despite the fact that jobs has said on at least one occasion that his products are about marketing more than anything else.

    Since he's said this so many times, surely you can dig up a link? There's absolutely no way possible he said anything like that.

    I would say this is a more likely explanation, and that apple customers have that rare combination of technical ineptitude, elitism borne out of insecurity

    Elitism borne out of insecurity describes more Apple-haters than Apple fanboys. Using a term like "technical ineptitude" is a perfect example of that.

    it would be true to say that when you buy apple kit you're paying a tax on stupidity. a stupid tax, if you will.

    No, it wouldn't. As has been shown over and over, Apple products are no more expensive, and are often cheaper, than equivalent PCs, and that's even after having to make concessions for the PC in aspects in which there are no equivalents (like the unibody cases and glass screens, mag safe power connectors, the new innovative batteries in Apple's notebooks, etc.).

    Ironically, if there is a "stupid tax", it would more aptly describe non-Apple customers. Look at the prices, specs and quality of most iPad "competitors". However, I wouldn't use a term like that since it's exceptionally arrogant to call people who have different values than me "stupid". Stupid means less intelligent, not "likes different things". If someone buys a less capable but more expensive Android phone because they want to hack the OS, that doesn't make them stupid, it just means they have different preferences than I do.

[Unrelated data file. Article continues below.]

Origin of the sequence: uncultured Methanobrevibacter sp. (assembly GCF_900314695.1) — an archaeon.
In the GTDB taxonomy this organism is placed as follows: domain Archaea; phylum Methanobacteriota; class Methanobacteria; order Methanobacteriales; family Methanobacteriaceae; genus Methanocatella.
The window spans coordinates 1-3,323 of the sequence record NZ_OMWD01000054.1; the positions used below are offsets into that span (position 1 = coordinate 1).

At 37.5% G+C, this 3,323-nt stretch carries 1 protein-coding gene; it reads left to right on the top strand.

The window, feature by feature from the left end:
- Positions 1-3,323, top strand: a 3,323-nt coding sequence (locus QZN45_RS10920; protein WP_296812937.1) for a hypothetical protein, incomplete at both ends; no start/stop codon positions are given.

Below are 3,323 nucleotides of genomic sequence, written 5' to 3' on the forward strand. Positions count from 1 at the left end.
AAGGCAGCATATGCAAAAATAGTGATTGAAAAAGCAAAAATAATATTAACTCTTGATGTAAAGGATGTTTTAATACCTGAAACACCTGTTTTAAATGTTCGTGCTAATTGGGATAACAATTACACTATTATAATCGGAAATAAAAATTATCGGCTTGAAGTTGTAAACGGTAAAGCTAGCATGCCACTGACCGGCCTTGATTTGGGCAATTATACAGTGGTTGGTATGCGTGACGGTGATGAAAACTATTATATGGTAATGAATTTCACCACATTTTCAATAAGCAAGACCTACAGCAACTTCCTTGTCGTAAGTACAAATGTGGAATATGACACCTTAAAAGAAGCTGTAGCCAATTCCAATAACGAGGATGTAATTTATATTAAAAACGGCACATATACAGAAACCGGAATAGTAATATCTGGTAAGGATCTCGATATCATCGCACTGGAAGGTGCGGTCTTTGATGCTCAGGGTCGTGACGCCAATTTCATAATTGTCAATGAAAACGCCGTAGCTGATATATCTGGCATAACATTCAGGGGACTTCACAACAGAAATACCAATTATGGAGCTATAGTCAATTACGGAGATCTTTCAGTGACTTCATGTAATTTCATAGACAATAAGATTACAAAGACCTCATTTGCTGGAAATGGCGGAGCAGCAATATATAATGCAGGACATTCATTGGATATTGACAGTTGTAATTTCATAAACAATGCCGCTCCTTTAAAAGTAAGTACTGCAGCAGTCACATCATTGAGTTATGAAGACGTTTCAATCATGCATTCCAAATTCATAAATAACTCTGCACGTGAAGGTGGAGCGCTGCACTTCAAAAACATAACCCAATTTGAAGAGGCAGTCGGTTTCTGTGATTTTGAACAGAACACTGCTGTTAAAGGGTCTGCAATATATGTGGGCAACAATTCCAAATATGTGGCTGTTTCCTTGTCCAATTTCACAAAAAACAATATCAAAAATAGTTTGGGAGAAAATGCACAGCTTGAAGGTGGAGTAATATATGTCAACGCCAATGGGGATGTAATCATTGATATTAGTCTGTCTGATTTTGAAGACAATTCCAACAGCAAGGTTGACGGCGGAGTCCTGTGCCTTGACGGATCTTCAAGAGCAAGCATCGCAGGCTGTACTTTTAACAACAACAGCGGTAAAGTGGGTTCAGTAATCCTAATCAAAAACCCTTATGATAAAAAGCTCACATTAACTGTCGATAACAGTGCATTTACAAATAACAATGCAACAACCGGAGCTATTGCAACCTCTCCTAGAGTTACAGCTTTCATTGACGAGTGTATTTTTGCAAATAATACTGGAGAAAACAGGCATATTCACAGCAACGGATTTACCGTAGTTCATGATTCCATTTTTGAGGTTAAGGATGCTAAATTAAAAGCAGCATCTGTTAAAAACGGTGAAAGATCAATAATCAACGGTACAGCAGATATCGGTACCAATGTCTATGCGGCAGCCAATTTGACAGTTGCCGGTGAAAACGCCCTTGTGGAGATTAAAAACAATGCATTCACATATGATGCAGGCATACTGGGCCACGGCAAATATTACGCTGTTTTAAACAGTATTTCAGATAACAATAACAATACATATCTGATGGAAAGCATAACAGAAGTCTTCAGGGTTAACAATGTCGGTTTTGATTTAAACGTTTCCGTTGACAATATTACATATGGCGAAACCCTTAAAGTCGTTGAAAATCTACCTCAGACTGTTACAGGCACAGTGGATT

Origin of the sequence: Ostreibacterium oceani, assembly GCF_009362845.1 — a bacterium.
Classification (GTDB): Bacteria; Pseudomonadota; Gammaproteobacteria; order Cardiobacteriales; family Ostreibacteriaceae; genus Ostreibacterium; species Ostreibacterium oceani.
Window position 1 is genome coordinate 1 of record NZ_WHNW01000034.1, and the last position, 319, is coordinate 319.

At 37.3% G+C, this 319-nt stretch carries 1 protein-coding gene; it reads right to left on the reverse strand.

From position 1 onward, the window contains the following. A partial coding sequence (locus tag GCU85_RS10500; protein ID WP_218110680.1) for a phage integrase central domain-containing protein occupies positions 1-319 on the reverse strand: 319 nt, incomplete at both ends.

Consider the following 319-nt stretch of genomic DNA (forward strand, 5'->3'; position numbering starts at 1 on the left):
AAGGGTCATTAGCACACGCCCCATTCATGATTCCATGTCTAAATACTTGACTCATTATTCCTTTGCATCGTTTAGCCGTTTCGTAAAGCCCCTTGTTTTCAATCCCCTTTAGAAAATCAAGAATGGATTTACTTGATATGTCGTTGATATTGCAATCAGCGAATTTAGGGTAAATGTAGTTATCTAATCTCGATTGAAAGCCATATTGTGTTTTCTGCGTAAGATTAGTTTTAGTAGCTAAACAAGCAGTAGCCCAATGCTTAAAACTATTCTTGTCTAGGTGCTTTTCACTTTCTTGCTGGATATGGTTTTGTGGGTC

• Re:Props to Apple (Score:3, Interesting)

    by node 3 (115640) on Sunday November 28, 2010 @10:10PM (#34370410)

    Hint? How much did it take them to release Core-i based machines? While HP and the rest of the big guys already had even i7 laptops out there, Apple was still lagging behind with their Core 2 Duo line.

    Your "hint" is an anomaly caused by the lawsuit between Intel and Nvidia which stopped Nvidia from making chipsets for the Core iX CPUs. Apple is at the leading edge of technology more often than not. Citing an example of "not" does not change this. In fact, the existence of some number of exceptions is not only implied, but explicitly stated.

    Why am I making this point? Well, I have a good memory, and I remember 1997 commercials [youtube.com]. They always claimed to have the fastest prettiest bestest machine ever, but the truth is, they're not into that anymore.

    The integrated graphics (see above) in their lowest end consumer products are the fastest on the market. Even the CPUs are generally high-end in their lowest end consumer products. They lead the way to the Intel CoreDuo and later Core2Duo line. They lead with the Core i5 and i7 on the iMacs (you'll notice they don't sell any Core i3s). On the Mac Pros they quite often sell CPUs that are faster than any publicly available from Intel.

    Anomalies don't make for a solid argument.